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Australia and India partner to address India's water challenges

  • Australia and India partner to address India's water challenges

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Western Sydney University
Western Sydney University, formerly the University of Western Sydney, is an Australian multi-campus university in the Greater Western region of Sydney, Australia.

Collaboration in water research, training and education between Australia and India is growing rapidly through new initiatives supported by the Ministry of Jal Shakti, the Australian Water Partnership, Western Sydney University and the Indian Institute of Technology, Guwahati to address the sustainable management of water – a pressing challenge for both countries and the world.

These partners launched an innovative mobile app called ‘MyWell’ to support farmers and villagers with monitoring and visualisation of groundwater, surface water, rainfall and water quality. The app also allows users to check dam water levels remotely.

The app will be used by villagers trained to manage their groundwater resources. These citizen scientists, called Bhujal Janakaar – “BJs’’ – are part of the ‘Managing Aquifer Recharge and Sustaining Groundwater Use through Village-level Intervention’ (MARVI) project. The app will help BJs and ordinary citizens to make sense of what is happening to water availability in their villages.

“MARVI is already transforming lives and farming communities through its unique approach to engaging and training villagers to monitor and manage groundwater. The concept of MARVI has been adapted for the Ministry’s ambitious national project, the Atal Bhujal Yojana,” said Ms Debashree Mukherjee, Special Secretary, Ministry of Jal Shakti. “The expansion of MARVI through the national project, together with MyWell, will empower BJs and ordinary citizens across India to self-manage water sustainably,” she said.

Western Sydney University and the Indian Institute of Technology, Guwahati, lead of the Australia-India Water Centre, are closely working with partners in India to contribute to the Government of India’s Jal Jeevan Mission and transform the lives of farmers and train the next generation of water professionals. The Australia-India Water Centre brings together eight universities and one State Government Department from Australia, 16 Indian institutes of Technology, key universities and the Maharashtra Water Resources Department of India.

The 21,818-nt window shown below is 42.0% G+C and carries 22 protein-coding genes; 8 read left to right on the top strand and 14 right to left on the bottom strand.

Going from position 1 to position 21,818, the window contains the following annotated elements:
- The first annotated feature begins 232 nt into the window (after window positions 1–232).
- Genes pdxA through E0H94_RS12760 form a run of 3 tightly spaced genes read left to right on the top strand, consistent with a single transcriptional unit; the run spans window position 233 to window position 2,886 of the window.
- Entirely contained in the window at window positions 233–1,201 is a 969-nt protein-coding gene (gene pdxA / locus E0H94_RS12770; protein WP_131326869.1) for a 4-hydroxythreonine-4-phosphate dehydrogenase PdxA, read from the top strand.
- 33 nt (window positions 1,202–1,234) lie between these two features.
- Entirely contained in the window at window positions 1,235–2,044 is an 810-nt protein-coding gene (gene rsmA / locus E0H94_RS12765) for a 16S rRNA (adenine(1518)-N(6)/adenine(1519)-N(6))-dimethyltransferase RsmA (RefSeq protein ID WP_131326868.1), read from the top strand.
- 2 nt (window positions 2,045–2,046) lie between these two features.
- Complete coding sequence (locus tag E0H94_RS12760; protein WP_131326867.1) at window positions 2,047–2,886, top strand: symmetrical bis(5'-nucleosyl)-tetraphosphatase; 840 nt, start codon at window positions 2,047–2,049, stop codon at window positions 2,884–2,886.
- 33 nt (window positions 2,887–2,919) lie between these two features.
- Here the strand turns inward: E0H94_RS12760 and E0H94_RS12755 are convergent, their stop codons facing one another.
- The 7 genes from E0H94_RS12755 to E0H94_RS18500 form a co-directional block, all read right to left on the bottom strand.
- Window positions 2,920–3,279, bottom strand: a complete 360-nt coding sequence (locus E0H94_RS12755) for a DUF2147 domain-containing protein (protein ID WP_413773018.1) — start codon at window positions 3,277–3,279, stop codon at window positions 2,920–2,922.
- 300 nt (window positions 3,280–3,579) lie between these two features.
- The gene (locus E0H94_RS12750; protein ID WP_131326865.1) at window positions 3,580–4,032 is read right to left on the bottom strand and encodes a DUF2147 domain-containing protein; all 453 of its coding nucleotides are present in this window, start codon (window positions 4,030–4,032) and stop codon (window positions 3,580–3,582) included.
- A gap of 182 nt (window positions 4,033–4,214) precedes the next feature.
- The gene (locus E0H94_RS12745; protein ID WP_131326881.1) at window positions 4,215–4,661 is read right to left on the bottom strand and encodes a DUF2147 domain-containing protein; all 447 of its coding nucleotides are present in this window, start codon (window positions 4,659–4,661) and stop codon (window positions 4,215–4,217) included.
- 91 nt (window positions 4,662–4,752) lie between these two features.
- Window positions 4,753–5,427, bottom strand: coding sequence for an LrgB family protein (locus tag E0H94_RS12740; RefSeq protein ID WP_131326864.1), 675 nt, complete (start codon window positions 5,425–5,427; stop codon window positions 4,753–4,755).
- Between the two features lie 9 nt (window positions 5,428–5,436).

The future of water security in India is also in the hands of future leaders in water management,” said Sarah Ransom, General Manager of the Australian Water Partnership.  “I am pleased that the first cohort of 20 Young Water Professionals are graduating today from a 10-month training program delivered by the Australia-India Water Centre, led by Western Sydney University and the Indian Institute of Technology, Guwahati.”

“The Young Water Professionals program is unique as it focuses on project-based learning with real-world situations and clients,” said Professor Barney Glover AO, Vice-Chancellor and President of Western Sydney University. “It not only provides technical capacity building, but it also develops the critical thinking, problem solving, leadership and project management skills needed for management of water resources and water management reforms in India,” he said.

“India and Australia are natural partners and this collaboration to train young water professionals is an important step in the right direction,” said Ms. Debashree Mukherjee. “I am particularly inspired by the equal participation of women. These will be our female leaders in future water management.”

Western Sydney University, ranked number one in the world for its social, ecological and economic impact in the latest Times Higher Education (THE) University Impact Rankings, is also rolling out a Joint Master program in Sustainable Water Futures, in collaboration with the Indian Institute of Technology, Guwahati.

“This degree is based on short courses – micro-credentials – and provides a great opportunity to build the capacity of water professionals through joint delivery by Australian and Indian partners of the Australia-India Water Centre,” said Professor T.G. Sitharam, Director, Indian Institute of Technology, Guwahati.

“Collaboration is the key to the relationship between Australia and India,” said Professor Glover. “Partnerships, such as this significant network, drive our Sustainable Development Goals (SDG) impact, bringing together key players to tackle the pressing water challenges of our two countries.

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